As the market offerings change over to fall crops, we will be bringing new varieties as well as old favorites. Barrie and I are experimenting with a variety of sweet potatoes grown in Maryland. When baked, they are green in color and very sweet. These are a favorite on the Eastern Shore and I am hoping they will do here as well. If so, we will introduce them at the market later in the season.
This week at the Boyle County Farmers Market
Locally grown: apples; butternut squash; corn; eggplant; green beans — several varieties; green tomatoes; herbs, fresh; melons; okra; patty pan squash; peaches; peppers — banana, bell, jalapenos; pie pumpkins; potatoes; tomatoes — heirloom, cherries and regular slicers; summer squash — yellow summer and zucchini; and radishes.
Also available: fresh eggs; local honey; and comb honey.
Pork: pork breakfast sausage — mild, medium and hot; Cajun sausage; chorizo sausage; Italian sausage — sweet, zesty; Canadian bacon; cured, sliced bacon; unseasoned ground pork;ribs, roasts and chops; ham and shoulder steaks.
Lamb: roasts; chops; ribs; fries; ground; whole or halves.
Beef: roasts; steaks; ribs; cubed; ground; and fries.
Homemade (some baked goods available Saturdays only): breads and rolls — sourdough, white, wheat and rye; cranberry wheat; cinnamon-raisin rolls; raisin bread; fried apple pies; jams; jellies; relish; bread and butter pickles.
Ice Cream: Did you know?
I am departing from my usual subject of vegetables and fruits found at our market. As no summer is complete without homemade ice cream, here are a few fun facts.
The first “ice cream” was more like snow cream. In several countries, snow was flavored with syrups and fruit juices. There are references to these sorbet-type desserts dating back to ancient civilizations.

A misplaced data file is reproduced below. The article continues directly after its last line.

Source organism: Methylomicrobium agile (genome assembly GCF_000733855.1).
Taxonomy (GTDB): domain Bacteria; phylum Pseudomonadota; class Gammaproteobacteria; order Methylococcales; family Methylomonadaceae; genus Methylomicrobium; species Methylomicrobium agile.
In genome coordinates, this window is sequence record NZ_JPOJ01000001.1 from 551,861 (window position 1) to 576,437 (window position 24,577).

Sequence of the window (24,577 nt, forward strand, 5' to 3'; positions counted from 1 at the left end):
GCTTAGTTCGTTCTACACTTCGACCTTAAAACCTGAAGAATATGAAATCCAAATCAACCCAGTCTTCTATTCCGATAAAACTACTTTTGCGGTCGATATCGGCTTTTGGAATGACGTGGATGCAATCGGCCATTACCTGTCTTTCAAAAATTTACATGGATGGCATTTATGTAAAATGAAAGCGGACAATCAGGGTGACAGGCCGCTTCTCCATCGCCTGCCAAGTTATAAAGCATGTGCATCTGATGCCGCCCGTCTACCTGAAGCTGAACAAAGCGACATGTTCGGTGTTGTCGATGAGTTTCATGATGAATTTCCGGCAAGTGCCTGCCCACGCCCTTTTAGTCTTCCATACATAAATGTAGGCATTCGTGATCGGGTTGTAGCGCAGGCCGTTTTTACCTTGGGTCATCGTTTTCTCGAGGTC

The first ice cream recipes were published in London, England, in 1718.
Although ice cream was being made long before, the first patent for a hand-cranked ice cream churn was issued to Nancy Johnson on Sept. 9, 1843.
Before the development of modern refrigeration, ice cream was reserved for luxury occasions. Ice was cut from frozen lakes and ponds during the winter and stored in areas insulated with straw. Even George Washington and Thomas Jefferson cut and stored ice for use in the summer months.
Jacob Fussell of Baltimore, Md., was the first to manufacture ice cream on a large scale. He built his first ice cream factory in 1851.
The continuous-process freezer was perfected in 1926, allowing commercial mass processing of ice-cream and the birth of modern ice cream industry.
Even though there are all kinds of electric gadgets to make homemade ice-cream today, many remember the days of hand-cranking the ice cream. It seemed to take a very long time and as arms would tire, someone else would have to take a turn until finally, the ice cream would be thick enough. The paddle was carefully removed. The ice cream would be covered then re-packed with ice and rock salt until serving time.
Until we moved out on our own, my mom made sure every one of our birthdays was celebrated with our favorite homemade cake and a freezer of homemade ice cream. Family members always came at 7 p.m. for cake and ice cream. Even now, when one of my siblings has a birthday, calling at 7 to extend my best wishes is a given.
OLD FASHIONED VANILLA CUSTARD ICE CREAM
From Southern Living Cookbook
6 egg yolks, lightly beaten
2 1⁄3 cups sugar
4 cups whole milk
5 cups half-and-half
1⁄4 teaspoon salt
2 tablespoons vanilla extract
Rock salt (you can find this at grocery stores)
Cracked ice (ice from Sonic is great for making ice cream)
Combine first three ingredients in a large saucepan. Cook over low heat, stirring constantly, 25 to 30 minutes or until mixture thickens and coats a spoon; cover and chill at least 4 hours. (I usually make this the night before I will be needing it.)